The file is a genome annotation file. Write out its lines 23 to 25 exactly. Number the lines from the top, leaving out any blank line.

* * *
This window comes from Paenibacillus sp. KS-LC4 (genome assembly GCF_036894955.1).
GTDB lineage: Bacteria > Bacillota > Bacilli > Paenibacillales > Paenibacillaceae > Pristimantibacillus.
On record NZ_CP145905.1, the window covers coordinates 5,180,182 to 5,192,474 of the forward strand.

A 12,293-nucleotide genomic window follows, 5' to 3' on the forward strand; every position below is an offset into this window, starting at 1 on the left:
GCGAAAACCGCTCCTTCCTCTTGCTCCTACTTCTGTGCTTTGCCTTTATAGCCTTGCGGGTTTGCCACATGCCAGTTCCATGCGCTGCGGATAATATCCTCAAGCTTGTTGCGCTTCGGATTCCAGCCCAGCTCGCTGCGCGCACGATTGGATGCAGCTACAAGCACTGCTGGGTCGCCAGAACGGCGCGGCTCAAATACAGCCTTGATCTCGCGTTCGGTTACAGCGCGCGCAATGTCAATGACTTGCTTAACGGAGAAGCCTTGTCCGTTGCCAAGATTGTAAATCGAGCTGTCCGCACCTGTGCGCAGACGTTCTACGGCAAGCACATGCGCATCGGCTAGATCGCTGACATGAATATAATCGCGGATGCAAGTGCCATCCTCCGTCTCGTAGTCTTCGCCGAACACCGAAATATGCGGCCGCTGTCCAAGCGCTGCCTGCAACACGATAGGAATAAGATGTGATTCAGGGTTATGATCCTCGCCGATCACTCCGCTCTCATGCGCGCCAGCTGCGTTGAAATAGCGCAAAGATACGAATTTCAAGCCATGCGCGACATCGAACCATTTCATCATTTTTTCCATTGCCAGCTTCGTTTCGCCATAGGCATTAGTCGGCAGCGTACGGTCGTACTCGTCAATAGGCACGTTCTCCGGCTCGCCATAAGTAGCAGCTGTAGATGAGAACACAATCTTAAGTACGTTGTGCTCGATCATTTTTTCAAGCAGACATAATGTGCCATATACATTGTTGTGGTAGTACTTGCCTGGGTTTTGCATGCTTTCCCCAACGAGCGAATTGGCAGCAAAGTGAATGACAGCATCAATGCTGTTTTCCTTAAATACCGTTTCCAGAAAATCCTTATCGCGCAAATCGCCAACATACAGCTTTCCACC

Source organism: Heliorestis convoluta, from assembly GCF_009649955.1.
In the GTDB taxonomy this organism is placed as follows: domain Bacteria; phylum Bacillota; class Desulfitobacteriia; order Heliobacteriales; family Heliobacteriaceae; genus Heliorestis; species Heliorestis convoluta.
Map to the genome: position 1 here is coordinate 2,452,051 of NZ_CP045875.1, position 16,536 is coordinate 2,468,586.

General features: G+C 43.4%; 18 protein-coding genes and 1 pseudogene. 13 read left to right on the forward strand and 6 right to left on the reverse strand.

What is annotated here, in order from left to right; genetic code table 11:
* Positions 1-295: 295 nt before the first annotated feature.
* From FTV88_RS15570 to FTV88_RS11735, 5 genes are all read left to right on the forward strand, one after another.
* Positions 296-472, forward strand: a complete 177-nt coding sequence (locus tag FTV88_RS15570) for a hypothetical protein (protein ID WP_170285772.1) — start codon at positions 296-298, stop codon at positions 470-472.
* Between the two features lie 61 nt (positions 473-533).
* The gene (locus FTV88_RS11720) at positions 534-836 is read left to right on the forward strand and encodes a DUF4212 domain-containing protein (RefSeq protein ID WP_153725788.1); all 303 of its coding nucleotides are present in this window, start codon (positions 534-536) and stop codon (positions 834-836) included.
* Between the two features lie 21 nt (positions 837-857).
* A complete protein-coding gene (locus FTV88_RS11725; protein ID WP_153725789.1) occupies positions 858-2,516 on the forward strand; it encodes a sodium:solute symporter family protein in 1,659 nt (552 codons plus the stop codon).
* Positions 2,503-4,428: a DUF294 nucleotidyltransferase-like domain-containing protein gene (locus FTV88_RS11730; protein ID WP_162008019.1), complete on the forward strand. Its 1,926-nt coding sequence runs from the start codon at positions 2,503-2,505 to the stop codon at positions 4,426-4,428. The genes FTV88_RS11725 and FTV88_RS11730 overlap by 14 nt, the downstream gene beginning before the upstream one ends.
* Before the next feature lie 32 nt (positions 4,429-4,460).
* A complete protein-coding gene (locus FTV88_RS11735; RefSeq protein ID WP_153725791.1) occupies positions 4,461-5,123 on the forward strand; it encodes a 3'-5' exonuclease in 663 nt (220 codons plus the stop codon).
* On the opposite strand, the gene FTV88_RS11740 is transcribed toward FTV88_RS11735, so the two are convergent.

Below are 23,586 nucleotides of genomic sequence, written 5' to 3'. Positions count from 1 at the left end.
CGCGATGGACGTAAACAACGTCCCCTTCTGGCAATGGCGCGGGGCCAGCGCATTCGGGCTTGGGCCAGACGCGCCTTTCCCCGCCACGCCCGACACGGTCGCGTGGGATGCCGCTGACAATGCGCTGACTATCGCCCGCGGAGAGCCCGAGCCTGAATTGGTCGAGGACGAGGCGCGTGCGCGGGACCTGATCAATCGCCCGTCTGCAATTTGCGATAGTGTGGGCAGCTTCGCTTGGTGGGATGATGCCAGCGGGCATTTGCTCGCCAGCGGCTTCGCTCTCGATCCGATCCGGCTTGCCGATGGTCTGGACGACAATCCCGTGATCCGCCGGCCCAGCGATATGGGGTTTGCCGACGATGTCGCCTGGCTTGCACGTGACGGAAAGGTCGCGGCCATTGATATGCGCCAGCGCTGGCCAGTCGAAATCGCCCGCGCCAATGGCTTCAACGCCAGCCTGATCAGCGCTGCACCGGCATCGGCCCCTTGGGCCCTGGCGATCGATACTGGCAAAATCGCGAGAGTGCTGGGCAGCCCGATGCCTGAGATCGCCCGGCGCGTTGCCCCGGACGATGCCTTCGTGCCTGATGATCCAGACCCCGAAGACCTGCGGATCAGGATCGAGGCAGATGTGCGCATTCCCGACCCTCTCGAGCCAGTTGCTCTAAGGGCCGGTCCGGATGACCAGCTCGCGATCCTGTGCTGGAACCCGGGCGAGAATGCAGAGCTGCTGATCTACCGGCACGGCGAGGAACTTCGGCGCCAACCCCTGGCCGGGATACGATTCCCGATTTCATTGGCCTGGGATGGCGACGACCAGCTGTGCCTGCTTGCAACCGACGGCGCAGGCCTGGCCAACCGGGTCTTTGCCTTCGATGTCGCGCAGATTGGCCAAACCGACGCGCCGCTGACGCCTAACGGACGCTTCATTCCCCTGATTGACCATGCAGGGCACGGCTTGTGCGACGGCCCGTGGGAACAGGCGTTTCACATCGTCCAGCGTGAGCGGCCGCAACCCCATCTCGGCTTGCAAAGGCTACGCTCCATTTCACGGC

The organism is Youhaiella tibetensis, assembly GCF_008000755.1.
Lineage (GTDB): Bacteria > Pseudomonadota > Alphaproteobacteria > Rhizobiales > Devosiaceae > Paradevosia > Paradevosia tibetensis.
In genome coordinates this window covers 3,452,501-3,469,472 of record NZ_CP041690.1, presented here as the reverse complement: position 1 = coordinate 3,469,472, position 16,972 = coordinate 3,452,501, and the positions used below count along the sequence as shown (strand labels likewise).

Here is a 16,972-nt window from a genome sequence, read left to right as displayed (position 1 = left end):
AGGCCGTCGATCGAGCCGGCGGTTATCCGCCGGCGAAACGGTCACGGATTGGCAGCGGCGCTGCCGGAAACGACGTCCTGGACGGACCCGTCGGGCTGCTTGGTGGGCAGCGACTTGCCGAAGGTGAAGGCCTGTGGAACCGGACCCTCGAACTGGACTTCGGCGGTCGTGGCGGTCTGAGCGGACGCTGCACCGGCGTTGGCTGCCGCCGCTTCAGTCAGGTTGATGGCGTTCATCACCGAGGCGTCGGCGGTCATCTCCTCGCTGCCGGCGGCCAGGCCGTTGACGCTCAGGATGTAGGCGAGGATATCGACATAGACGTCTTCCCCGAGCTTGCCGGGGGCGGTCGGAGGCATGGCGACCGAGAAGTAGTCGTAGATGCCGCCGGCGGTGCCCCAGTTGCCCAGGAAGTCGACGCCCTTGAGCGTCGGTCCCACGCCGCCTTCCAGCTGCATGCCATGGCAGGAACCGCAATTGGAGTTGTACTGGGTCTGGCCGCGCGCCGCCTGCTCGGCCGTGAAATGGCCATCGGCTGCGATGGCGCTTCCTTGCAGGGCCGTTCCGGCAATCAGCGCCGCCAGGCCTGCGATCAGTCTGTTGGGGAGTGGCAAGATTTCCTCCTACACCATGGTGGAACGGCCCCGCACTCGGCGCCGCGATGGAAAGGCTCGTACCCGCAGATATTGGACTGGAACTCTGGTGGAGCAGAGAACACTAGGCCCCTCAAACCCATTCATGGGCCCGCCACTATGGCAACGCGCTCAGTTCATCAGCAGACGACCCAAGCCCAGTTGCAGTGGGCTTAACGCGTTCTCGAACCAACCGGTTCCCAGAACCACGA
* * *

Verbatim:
CGCGATGGACGTAAACAACGTCCCCTTCTGGCAATGGCGCGGGGCCAGCGCATTCGGGCTTGGGCCAGACGCGCCTTTCCCCGCCACGCCCGACACGGTCGCGTGGGATGCCGCTGACAATGCGCTGACTATCGCCCGCGGAGAGCCCGAGCCTGAATTGGTCGAGGACGAGGCGCGTGCGCGGGACCTGATCAATCGCCCGTCTGCAATTTGCGATAGTGTGGGCAGCTTCGCTTGGTGGGATGATGCCAGCGGGCATTTGCTCGCCAGCGGCTTCGCTCTCGATCCGATCCGGCTTGCCGATGGTCTGGACGACAATCCCGTGATCCGCCGGCCCAGCGATATGGGGTTTGCCGACGATGTCGCCTGGCTTGCACGTGACGGAAAGGTCGCGGCCATTGATATGCGCCAGCGCTGGCCAGTCGAAATCGCCCGCGCCAATGGCTTCAACGCCAGCCTGATCAGCGCTGCACCGGCATCGGCCCCTTGGGCCCTGGCGATCGATACTGGCAAAATCGCGAGAGTGCTGGGCAGCCCGATGCCTGAGATCGCCCGGCGCGTTGCCCCGGACGATGCCTTCGTGCCTGATGATCCAGACCCCGAAGACCTGCGGATCAGGATCGAGGCAGATGTGCGCATTCCCGACCCTCTCGAGCCAGTTGCTCTAAGGGCCGGTCCGGATGACCAGCTCGCGATCCTGTGCTGGAACCCGGGCGAGAATGCAGAGCTGCTGATCTACCGGCACGGCGAGGAACTTCGGCGCCAACCCCTGGCCGGGATACGATTCCCGATTTCATTGGCCTGGGATGGCGACGACCAGCTGTGCCTGCTTGCAACCGACGGCGCAGGCCTGGCCAACCGGGTCTTTGCCTTCGATGTCGCGCAGATTGGCCAAACCGACGCGCCGCTGACGCCTAACGGACGCTTCATTCCCCTGATTGACCATGCAGGGCACGGCTTGTGCGACGGCCCGTGGGAACAGGCGTTTCACATCGTCCAGCGTGAGCGGCCGCAACCCCATCTCGGCTTGCAAAGGCTACGCTCCATTTCACGGC

The organism is Youhaiella tibetensis, assembly GCF_008000755.1.
Lineage (GTDB): Bacteria > Pseudomonadota > Alphaproteobacteria > Rhizobiales > Devosiaceae > Paradevosia > Paradevosia tibetensis.